Prudent investing is done exactly like the simple example above. We spend countless hours understanding the business, estimating the cash flow that business may deliver, and then calculate a payment that will give us a fair return. We like to hold the wonderful company a long time, assuming it keeps paying us our estimated cash flow. Yet sometimes, the market gets a little crazy. When that time comes, it’s a wonderful opportunity to consider whether to accept the offer or ignore it and continue to enjoy the wonderful cash flow from our business. In this way, market volatility does not scare us. As long as the cash flow will continue as planned, then we are happy to let the market throw a temper tantrum. In fact, it would be wonderful for the market to try to convince us the business is worth nothing while it continues to pay us the cash flow. That would give us the ability to buy more shares and cash flow in the company at better and better returns. This is why we get excited when markets decline. We know the storms will pass and years of future cash flows will now belong to us at a discount.
This logic is not free of strife; it requires three key elements in order to maintain success over the long run. We must spend countless hours identifying wonderful companies, ideally companies that can continue compounding their business’ growth. We must be able to identify a reasonable rate of return that can be accomplished long-term in order to buy the business’ stock at a proper price. Finally, we must be able to ignore the market noise and remain focused on the business’ fundamentals. This final point is one of the toughest to commit to. But when times seems tough, we work hard to remain disciplined and focused on future cash flows and a fair value to pay. When sunnier days arrive, we will be rewarded.
Are values fair today?
On a stock-specific level, we see many companies trading at reasonable prices. Said another way, not much is cheap today, but much is reasonable. One of the lessons of 2020 was the uselessness of forecasting. A pandemic was in nobody’s forecast, nor was the worst economic contraction and the highest unemployment rate since the Great Depression. It is a much better use of our time to understand the companies we own, and spend time getting to know them even better, than to chase unpredictable data and make unpredictable predictions. Repeat that out loud ten times, please.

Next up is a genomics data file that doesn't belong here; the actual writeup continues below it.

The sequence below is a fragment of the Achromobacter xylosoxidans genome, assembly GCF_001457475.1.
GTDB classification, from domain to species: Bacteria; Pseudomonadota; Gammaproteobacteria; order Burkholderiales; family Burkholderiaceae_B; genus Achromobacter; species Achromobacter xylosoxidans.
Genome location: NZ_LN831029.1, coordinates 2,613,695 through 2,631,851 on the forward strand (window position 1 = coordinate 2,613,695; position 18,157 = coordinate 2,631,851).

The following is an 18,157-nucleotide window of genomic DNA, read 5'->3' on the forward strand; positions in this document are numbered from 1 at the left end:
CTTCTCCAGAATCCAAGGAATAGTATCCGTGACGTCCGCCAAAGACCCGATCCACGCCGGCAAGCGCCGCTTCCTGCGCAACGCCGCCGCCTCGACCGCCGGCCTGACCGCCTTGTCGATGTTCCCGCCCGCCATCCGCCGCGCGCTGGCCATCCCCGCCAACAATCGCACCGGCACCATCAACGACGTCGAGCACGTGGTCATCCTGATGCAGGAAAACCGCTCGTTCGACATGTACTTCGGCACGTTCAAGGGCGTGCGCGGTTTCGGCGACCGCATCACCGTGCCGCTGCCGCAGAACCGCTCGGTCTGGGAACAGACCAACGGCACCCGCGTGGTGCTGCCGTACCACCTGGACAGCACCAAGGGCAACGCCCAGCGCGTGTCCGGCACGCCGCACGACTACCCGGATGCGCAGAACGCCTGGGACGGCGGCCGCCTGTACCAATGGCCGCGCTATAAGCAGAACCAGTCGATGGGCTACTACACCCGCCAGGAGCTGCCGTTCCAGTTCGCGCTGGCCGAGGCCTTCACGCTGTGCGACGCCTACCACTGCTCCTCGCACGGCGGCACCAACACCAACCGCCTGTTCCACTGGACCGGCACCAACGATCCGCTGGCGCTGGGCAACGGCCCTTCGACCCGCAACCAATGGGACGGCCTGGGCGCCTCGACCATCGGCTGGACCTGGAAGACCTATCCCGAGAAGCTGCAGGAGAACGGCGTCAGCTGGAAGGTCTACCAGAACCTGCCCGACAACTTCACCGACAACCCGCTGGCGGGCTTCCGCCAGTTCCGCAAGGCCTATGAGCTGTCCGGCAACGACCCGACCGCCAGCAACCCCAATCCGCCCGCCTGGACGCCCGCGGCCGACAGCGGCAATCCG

In 2020, a tremendous amount of government stimulus was added into the economy. Rough calculations seem to project a total of $10-$12 trillion will be injected before COVID settles down. This is around half of the overall annual economic output of the entire country! While we may debate the methods being used, the outpouring of funds is a necessary response to what occurred in 2020. Money theory is governed by the idea that: Velocity x Money Supply = Economic Output x Price Level. Said another way, if the velocity of money (speed of money movement) is halted, then you would expect a tremendous hit to our economy. When business activity came to a stop as a result of the virus, the velocity (think business activity) completely ceased for a period of time. This occurred both in the great depression and in 2008 (among other times to lesser degrees).
During the great depression in the 30s, the government responded to the events by removing money from the economy in many ways which amplified the problem and turned a recession in a depression. In 2008, the Fed was slow to fully understand the systemic risk unfolding and did not inject money quickly enough to stop markets and the economy from experiencing free fall. This time around, the problem was a bit more obvious. The Fed and the government responded quickly to the need and backstopped the economy.
Adding massive money supply in 2020 helped banks continue to function properly, markets to remain liquid, unemployed workers to get higher compensations, families to get temporary funds, and businesses to receive added cash. The choice was made to experience less severe pain in this crisis by attempting to spread the pain out and handle unintended consequences as they will likely arise in coming years. While this is probably the best action; it is far from perfect. Recall our equation for monetary theory: Velocity x Money Supply = Economic Output x Price Level. In 2020, the velocity of money dropped dramatically so the government offset this with stimulus (money supply) to keep economic output steadier. As the economy rebounds, we will see a large balancing act unfold. The government will need to balance increasing money velocity with commensurate reductions in the money supply. This is often much trickier than one would think and has many unintended consequences.